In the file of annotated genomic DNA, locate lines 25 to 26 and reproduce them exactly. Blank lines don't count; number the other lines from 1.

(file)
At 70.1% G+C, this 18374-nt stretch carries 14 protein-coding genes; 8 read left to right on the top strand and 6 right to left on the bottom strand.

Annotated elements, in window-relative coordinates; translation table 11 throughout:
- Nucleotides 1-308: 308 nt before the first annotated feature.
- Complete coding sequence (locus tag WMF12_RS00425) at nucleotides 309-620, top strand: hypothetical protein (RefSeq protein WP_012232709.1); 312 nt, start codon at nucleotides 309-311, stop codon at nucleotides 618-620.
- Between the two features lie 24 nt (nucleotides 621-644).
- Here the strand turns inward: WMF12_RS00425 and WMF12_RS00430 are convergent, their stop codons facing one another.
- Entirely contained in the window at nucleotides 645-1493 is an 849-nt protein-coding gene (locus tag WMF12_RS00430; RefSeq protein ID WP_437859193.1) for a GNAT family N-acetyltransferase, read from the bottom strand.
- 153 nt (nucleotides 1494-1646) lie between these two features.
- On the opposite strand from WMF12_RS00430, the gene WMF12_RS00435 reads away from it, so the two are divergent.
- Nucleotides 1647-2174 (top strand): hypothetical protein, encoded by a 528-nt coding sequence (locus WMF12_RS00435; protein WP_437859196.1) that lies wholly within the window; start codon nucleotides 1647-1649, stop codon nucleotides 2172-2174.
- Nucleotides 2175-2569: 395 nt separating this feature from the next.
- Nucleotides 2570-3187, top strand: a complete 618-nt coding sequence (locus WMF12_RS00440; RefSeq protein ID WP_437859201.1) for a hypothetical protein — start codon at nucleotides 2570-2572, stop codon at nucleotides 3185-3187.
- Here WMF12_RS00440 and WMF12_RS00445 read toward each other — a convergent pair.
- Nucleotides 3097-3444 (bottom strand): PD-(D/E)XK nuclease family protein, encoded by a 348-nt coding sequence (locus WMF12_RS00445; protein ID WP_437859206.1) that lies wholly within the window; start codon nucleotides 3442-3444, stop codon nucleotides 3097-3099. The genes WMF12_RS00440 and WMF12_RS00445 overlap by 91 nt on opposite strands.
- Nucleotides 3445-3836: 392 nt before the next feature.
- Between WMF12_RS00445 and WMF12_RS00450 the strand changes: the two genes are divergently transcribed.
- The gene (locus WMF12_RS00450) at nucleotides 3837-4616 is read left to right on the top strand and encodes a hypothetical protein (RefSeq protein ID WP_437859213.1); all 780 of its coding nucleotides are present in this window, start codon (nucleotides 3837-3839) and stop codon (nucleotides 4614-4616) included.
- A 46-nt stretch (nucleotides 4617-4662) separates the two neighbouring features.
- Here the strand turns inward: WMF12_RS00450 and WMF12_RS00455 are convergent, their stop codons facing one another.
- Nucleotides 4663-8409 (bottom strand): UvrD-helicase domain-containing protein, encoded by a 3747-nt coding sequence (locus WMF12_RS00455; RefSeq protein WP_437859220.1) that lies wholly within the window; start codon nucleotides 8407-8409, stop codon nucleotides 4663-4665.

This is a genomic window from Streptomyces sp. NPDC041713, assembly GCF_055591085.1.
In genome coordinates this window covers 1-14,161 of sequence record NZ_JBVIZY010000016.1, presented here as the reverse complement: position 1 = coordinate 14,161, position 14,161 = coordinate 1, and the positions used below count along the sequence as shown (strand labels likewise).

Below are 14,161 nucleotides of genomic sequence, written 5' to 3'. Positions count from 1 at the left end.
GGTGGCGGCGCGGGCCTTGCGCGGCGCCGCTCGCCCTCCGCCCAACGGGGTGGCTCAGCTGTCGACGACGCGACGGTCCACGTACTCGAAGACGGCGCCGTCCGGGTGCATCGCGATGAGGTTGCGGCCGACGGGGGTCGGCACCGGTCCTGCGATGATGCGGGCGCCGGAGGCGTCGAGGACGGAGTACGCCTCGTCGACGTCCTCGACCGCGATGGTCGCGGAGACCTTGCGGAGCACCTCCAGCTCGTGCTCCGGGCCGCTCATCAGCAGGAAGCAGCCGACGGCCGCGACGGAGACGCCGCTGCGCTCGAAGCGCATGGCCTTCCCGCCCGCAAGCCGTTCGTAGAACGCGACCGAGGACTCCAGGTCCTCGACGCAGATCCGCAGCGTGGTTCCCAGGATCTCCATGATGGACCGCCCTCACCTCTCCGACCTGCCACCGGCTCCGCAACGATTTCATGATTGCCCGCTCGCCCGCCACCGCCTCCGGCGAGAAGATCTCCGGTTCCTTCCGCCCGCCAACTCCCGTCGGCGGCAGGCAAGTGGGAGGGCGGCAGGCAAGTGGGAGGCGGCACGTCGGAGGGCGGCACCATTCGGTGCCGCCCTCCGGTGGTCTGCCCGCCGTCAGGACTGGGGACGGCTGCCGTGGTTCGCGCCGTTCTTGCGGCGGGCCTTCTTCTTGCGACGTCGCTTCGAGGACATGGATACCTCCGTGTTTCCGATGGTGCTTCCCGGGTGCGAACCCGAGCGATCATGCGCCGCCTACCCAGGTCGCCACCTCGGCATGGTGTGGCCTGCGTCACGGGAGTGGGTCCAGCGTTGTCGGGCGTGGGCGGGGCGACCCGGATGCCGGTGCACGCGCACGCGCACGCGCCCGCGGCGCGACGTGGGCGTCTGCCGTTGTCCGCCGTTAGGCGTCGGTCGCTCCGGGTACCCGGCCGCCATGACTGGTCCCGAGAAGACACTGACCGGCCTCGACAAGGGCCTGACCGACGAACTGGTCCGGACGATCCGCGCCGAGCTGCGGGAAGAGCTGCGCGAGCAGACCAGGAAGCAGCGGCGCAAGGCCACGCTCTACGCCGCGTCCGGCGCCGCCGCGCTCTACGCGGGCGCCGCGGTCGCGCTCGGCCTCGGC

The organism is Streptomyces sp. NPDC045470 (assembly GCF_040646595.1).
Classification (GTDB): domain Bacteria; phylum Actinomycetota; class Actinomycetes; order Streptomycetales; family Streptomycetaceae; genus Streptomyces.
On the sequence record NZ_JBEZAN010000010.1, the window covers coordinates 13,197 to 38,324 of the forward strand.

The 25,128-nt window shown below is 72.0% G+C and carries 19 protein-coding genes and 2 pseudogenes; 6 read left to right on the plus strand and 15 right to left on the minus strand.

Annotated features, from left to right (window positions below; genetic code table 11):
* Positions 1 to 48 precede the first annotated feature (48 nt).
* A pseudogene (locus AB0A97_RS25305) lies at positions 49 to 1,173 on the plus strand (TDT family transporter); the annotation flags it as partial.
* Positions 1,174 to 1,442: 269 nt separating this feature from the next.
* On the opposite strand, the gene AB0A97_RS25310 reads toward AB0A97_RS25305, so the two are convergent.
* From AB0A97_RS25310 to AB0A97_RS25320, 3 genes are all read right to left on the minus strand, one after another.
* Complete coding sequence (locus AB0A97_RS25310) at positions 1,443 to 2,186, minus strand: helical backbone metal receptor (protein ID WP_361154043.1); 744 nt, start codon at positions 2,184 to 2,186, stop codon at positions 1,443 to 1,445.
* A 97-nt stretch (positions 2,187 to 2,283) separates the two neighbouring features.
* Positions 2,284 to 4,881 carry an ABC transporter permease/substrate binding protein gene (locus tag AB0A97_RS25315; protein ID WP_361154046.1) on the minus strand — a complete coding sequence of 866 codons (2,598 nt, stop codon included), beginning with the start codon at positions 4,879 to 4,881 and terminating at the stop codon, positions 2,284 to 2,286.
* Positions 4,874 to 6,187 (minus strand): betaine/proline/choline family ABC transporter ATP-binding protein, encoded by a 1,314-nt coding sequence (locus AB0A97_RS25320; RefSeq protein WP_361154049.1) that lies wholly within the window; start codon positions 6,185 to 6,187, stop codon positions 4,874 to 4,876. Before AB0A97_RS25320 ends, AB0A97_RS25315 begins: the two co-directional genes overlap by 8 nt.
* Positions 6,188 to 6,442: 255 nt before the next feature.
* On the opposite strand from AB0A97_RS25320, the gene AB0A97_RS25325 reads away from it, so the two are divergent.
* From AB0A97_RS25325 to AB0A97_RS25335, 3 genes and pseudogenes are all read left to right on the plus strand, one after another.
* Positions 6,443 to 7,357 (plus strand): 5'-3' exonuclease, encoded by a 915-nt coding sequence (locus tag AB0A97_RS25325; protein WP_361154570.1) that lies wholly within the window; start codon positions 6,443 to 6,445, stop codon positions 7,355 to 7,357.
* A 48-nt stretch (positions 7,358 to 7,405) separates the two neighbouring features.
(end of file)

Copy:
The organism is Streptomyces sp. NPDC045470 (assembly GCF_040646595.1).
Classification (GTDB): domain Bacteria; phylum Actinomycetota; class Actinomycetes; order Streptomycetales; family Streptomycetaceae; genus Streptomyces.